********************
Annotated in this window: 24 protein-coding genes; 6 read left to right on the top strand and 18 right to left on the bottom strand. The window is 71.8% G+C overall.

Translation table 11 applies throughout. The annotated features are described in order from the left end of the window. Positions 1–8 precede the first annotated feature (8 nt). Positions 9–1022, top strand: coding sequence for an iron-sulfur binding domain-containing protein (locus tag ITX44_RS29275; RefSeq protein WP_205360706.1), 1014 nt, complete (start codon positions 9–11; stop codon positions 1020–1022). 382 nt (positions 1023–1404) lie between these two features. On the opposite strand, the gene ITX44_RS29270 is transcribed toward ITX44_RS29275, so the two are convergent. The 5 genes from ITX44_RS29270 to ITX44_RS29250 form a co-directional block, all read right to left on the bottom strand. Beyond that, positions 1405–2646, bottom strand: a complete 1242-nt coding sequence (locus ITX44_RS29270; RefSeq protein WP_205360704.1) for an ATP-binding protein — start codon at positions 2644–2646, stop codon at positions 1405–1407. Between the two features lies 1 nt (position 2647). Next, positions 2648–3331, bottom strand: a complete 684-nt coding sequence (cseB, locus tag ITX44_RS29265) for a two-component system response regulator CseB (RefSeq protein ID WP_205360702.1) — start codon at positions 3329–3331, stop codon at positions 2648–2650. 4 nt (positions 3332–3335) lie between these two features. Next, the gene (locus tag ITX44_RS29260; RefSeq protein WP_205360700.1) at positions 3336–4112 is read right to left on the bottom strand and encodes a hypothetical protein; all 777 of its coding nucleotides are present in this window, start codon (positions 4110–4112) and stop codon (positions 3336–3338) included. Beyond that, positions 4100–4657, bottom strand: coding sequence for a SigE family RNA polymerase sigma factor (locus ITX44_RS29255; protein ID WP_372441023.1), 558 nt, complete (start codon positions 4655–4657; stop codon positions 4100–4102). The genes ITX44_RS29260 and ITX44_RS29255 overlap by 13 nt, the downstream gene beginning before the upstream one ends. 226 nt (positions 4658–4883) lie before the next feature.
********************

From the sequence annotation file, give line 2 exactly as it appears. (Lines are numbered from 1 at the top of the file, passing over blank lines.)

Translation table 11 applies throughout. The annotated features are described in order from the left end of the window. Positions 1–8 precede the first annotated feature (8 nt). Positions 9–1022, top strand: coding sequence for an iron-sulfur binding domain-containing protein (locus tag ITX44_RS29275; RefSeq protein WP_205360706.1), 1014 nt, complete (start codon positions 9–11; stop codon positions 1020–1022). 382 nt (positions 1023–1404) lie between these two features. On the opposite strand, the gene ITX44_RS29270 is transcribed toward ITX44_RS29275, so the two are convergent. The 5 genes from ITX44_RS29270 to ITX44_RS29250 form a co-directional block, all read right to left on the bottom strand. Beyond that, positions 1405–2646, bottom strand: a complete 1242-nt coding sequence (locus ITX44_RS29270; RefSeq protein WP_205360704.1) for an ATP-binding protein — start codon at positions 2644–2646, stop codon at positions 1405–1407. Between the two features lies 1 nt (position 2647). Next, positions 2648–3331, bottom strand: a complete 684-nt coding sequence (cseB, locus tag ITX44_RS29265) for a two-component system response regulator CseB (RefSeq protein ID WP_205360702.1) — start codon at positions 3329–3331, stop codon at positions 2648–2650. 4 nt (positions 3332–3335) lie between these two features. Next, the gene (locus tag ITX44_RS29260; RefSeq protein WP_205360700.1) at positions 3336–4112 is read right to left on the bottom strand and encodes a hypothetical protein; all 777 of its coding nucleotides are present in this window, start codon (positions 4110–4112) and stop codon (positions 3336–3338) included. Beyond that, positions 4100–4657, bottom strand: coding sequence for a SigE family RNA polymerase sigma factor (locus ITX44_RS29255; protein ID WP_372441023.1), 558 nt, complete (start codon positions 4655–4657; stop codon positions 4100–4102). The genes ITX44_RS29260 and ITX44_RS29255 overlap by 13 nt, the downstream gene beginning before the upstream one ends. 226 nt (positions 4658–4883) lie before the next feature.